The Birth of Modern Theatre: Rivalry, Riots, and Romance in the Age of Garrick is a vivid description of the eighteenth-century London theatre scene—a time when the theatre took on many of the features of our modern stage. A natural and psychologically based acting style replaced the declamatory style of an earlier age. The theatres were mainly supported by paying audiences, no longer by royal or noble patrons. The press determined the success or failure of a play or a performance. Actors were no longer shunned by polite society, some becoming celebrities in the modern sense.
The dominant figure for thirty years was David Garrick, actor, theatre manager and playwright, who, off the stage, charmed London with his energy, playfulness, and social graces. No less important in defining eighteenth-century theatre were its audiences, who considered themselves full-scale participants in theatrical performances; if they did not care for a play, an actor, or ticket prices, they would loudly make their wishes known, sometimes starting a riot.
This book recounts the lives—and occasionally the scandals—of the actors and theatre managers and weaves them into the larger story of the theatre in this exuberant age, setting the London stage and its leading personalities against the background of the important social, cultural, and economic changes that shaped eighteenth-century Britain.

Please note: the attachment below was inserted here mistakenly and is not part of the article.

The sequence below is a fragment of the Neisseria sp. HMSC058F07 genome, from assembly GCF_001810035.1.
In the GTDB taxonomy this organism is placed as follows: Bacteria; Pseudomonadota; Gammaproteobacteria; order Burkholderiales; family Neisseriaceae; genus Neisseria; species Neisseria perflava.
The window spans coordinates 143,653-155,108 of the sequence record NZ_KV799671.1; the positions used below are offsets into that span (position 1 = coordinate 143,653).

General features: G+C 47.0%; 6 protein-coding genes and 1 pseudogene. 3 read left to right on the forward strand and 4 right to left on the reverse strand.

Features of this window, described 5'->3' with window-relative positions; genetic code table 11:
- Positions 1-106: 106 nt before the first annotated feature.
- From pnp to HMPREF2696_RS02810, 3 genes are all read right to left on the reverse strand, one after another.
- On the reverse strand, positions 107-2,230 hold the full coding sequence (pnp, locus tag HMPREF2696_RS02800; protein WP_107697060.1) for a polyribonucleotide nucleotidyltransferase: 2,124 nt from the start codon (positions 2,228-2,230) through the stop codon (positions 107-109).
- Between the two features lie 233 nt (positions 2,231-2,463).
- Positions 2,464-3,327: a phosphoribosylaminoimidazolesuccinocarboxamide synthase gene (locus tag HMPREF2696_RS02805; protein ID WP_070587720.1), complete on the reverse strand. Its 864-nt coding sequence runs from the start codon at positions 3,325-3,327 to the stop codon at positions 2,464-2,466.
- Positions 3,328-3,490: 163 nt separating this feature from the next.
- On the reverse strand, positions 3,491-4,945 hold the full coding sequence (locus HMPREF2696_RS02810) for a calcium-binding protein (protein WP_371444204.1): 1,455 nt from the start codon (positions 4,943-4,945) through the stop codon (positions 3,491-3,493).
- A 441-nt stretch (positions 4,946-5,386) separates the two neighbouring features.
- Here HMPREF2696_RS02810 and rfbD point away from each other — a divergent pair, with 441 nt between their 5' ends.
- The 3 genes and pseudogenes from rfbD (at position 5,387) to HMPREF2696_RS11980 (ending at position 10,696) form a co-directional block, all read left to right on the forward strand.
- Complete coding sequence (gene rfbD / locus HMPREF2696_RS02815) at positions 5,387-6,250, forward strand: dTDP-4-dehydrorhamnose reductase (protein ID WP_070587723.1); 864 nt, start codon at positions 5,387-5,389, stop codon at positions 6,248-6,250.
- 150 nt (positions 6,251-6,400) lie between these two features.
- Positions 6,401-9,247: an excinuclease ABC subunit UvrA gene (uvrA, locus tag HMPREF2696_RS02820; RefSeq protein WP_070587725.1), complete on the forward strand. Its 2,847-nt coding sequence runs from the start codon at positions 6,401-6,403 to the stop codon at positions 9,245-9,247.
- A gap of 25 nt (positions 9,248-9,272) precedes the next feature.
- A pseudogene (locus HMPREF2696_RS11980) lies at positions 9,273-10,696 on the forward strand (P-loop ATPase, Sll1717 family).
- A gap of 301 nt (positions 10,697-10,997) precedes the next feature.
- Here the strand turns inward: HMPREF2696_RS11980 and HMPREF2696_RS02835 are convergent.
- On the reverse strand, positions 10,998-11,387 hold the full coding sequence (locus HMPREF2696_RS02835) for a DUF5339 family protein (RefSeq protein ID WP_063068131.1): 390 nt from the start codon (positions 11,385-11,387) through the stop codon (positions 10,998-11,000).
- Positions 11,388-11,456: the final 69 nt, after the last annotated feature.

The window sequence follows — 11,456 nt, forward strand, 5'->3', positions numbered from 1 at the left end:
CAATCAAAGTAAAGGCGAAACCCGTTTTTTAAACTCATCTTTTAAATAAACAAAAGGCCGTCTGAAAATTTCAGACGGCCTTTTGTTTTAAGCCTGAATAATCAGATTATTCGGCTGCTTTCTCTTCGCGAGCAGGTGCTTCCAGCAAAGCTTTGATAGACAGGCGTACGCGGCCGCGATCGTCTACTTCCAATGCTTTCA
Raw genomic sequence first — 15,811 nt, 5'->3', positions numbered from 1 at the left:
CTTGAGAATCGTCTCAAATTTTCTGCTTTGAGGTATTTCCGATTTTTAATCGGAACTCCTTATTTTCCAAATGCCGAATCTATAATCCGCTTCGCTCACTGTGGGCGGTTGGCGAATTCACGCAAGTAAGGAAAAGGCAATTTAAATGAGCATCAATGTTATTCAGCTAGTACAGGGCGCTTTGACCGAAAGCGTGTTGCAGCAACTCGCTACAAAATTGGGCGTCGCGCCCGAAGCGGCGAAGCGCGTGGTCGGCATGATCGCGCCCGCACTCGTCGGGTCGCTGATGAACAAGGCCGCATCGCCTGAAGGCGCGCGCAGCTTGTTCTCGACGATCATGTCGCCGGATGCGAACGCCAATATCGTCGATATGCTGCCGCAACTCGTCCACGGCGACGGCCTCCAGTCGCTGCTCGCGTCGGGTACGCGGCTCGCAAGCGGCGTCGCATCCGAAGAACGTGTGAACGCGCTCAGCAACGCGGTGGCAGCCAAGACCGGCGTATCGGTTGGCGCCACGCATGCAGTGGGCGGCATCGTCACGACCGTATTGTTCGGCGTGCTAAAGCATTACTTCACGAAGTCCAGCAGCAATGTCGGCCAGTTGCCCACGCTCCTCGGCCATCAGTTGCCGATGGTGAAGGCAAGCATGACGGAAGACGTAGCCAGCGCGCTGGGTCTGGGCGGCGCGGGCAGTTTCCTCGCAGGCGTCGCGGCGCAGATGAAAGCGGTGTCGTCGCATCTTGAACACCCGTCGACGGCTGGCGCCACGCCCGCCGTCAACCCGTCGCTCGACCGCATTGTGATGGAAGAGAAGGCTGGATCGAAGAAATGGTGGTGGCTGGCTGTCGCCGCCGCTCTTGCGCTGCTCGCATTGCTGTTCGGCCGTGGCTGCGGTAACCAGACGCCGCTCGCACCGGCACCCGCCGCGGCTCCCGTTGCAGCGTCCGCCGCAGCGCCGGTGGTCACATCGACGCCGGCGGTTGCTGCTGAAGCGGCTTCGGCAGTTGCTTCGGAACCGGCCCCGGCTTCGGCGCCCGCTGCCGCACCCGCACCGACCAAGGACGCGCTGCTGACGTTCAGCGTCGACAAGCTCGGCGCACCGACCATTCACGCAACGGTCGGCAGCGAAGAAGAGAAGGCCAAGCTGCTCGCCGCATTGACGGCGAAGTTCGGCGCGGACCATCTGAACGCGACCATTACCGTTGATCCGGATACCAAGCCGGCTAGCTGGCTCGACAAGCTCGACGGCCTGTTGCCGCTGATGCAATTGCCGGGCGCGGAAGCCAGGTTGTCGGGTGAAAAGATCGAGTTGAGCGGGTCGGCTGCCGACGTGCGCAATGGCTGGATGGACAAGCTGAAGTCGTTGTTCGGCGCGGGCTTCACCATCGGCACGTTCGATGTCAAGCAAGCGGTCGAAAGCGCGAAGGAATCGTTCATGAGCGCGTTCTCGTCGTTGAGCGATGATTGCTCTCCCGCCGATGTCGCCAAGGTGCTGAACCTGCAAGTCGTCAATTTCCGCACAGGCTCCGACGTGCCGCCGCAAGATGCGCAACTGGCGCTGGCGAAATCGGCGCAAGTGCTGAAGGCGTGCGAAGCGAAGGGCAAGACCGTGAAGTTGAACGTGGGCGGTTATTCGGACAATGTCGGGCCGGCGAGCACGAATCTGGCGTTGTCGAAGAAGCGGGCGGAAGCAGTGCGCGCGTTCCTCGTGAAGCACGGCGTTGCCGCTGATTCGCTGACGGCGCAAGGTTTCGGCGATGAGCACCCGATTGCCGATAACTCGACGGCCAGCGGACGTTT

The Birth of Modern Theatre brings all of this together to describe a moment in history that sowed the seeds of today’s stage.
Table of Contents
List of figures
Chapter 1: Dawn of an Era
Chapter 2: Garrick in love
Chapter 3: The cultural context
Chapter 4: The Licensing Act
Chapter 5: The actors’ strike
Chapter 6: An Irish interlude
Chapter 7: A visit to the theatre
Chapter 8: A community of friends and rivals
Chapter 9: Garrick onstage
Chapter 10: The actor as celebrity
Chapter 11: Garrick rules at Drury Lane
Chapter 12: Shakespeare mania
Chapter 13: The English Aristophanes
Chapter 14: Foote and the dangerous duchess
Chapter 15: A turbulent spirit
Chapter 16: The Macbeth riots
Chapter 17: End of an era
Norman S. Poser is Professor Emeritus at Brooklyn Law School. His previous books include Lord Mansfield: Justice in the Age of Reason and Escape: A Jewish Scandinavian Family in the Second World War.
"This book vividly reconstructs their (the actors) lives, careers and occasional scandals." Times Higher Education
"The Birth of Modern Theatre is a vivid and easy to read account of eighteenth-century London and how this era marked the beginning of theater as we know it today." Broadway World
"The Birth of Modern Theatre is frequently an engaging read, as one would expect from a compendium of juicy thespian lore, including the flooding of Garrick’s Shakespeare Jubilee and the amputation of Foote’s foot: these, truly, are anecdotes not of an age, but for all time." James Horowitz, Sarah Lawrence College